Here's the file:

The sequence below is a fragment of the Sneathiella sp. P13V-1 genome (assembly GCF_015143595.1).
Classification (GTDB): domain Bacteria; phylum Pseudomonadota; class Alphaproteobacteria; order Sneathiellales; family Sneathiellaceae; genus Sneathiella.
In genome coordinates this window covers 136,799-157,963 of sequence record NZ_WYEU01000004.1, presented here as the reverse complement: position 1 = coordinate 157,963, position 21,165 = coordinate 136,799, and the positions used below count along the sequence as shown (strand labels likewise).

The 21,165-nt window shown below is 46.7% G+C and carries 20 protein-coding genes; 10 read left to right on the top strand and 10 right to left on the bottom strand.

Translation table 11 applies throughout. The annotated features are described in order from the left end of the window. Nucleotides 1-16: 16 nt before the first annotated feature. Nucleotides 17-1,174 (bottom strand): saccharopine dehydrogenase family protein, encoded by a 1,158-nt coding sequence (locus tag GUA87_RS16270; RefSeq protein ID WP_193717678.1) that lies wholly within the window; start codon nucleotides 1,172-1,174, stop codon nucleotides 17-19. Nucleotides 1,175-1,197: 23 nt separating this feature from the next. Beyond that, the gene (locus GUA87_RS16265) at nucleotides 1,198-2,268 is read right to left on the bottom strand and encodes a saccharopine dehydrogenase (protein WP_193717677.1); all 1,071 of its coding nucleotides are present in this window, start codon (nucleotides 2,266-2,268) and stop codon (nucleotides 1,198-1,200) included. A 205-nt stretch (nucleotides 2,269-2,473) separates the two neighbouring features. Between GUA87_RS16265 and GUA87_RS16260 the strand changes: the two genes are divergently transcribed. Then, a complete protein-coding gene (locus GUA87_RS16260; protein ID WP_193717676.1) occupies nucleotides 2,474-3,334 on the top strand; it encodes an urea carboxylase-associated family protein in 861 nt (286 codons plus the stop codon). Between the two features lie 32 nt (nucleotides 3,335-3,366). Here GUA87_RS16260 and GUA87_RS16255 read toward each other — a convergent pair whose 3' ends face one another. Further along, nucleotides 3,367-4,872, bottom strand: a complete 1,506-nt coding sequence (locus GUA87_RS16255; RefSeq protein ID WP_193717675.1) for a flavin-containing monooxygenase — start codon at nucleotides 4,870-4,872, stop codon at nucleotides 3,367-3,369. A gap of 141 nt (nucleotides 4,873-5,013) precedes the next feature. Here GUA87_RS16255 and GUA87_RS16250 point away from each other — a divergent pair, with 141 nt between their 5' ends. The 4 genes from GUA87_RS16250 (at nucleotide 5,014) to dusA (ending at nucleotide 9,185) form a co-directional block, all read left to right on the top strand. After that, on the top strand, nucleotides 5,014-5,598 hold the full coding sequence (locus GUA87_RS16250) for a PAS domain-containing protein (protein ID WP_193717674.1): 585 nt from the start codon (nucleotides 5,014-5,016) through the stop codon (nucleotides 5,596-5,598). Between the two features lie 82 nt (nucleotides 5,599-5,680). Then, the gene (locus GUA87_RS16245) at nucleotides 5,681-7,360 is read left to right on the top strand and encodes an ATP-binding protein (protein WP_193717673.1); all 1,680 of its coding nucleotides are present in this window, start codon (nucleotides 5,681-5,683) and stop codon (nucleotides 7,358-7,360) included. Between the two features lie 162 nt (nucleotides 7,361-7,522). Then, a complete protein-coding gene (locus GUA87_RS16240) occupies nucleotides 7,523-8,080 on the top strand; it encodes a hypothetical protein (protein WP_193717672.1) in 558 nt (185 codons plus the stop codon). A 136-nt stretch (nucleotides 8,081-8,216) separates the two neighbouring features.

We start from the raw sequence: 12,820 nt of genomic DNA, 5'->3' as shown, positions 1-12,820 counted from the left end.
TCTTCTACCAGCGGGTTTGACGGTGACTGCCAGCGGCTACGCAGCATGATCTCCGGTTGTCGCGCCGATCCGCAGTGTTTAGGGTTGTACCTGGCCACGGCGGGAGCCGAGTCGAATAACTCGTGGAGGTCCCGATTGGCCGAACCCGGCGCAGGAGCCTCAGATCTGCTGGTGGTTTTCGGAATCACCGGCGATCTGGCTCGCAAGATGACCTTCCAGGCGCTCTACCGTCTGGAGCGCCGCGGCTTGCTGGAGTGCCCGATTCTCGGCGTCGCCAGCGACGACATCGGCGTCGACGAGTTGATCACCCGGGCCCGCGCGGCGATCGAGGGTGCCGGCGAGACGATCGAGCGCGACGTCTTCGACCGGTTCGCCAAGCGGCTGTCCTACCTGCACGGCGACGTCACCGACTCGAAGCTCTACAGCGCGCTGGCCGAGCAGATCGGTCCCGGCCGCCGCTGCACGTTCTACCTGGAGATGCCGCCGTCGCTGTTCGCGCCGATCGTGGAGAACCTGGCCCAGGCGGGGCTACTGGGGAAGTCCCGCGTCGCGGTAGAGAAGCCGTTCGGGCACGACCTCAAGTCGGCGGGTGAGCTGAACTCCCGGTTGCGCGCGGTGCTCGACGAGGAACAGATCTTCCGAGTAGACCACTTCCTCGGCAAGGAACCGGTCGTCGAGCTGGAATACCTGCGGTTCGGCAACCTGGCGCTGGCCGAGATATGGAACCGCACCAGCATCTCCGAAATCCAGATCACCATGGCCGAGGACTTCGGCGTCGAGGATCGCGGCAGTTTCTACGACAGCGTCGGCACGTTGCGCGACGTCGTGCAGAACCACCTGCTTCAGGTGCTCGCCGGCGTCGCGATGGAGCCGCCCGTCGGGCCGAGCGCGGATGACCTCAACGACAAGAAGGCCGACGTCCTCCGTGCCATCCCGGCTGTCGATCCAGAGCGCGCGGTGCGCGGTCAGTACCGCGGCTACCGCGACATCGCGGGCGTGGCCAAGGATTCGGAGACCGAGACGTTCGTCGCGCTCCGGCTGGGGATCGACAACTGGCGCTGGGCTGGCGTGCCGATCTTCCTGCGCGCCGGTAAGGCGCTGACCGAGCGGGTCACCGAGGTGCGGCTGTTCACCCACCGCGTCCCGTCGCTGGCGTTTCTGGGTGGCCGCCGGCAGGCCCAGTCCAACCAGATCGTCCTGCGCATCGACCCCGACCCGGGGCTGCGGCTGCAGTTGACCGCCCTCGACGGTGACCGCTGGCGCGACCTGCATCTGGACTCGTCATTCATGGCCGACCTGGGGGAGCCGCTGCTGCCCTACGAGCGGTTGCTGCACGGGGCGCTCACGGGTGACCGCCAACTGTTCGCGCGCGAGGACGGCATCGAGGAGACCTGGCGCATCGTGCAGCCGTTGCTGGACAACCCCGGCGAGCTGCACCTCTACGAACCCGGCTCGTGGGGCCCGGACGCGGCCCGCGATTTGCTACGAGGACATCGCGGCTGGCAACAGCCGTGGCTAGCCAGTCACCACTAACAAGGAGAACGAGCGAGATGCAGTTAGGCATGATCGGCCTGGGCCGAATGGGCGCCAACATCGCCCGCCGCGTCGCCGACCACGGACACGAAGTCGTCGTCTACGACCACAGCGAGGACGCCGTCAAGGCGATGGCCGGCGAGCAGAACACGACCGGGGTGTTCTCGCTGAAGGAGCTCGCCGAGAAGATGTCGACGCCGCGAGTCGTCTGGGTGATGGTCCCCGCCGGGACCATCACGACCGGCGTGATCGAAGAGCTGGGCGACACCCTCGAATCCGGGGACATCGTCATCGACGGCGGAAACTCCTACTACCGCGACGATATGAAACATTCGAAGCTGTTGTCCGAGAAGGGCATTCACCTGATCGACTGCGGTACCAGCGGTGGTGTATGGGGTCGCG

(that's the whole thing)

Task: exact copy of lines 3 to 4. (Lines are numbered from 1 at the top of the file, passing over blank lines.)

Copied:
In genome coordinates this window covers 136,799-157,963 of sequence record NZ_WYEU01000004.1, presented here as the reverse complement: position 1 = coordinate 157,963, position 21,165 = coordinate 136,799, and the positions used below count along the sequence as shown (strand labels likewise).

The 21,165-nt window shown below is 46.7% G+C and carries 20 protein-coding genes; 10 read left to right on the top strand and 10 right to left on the bottom strand.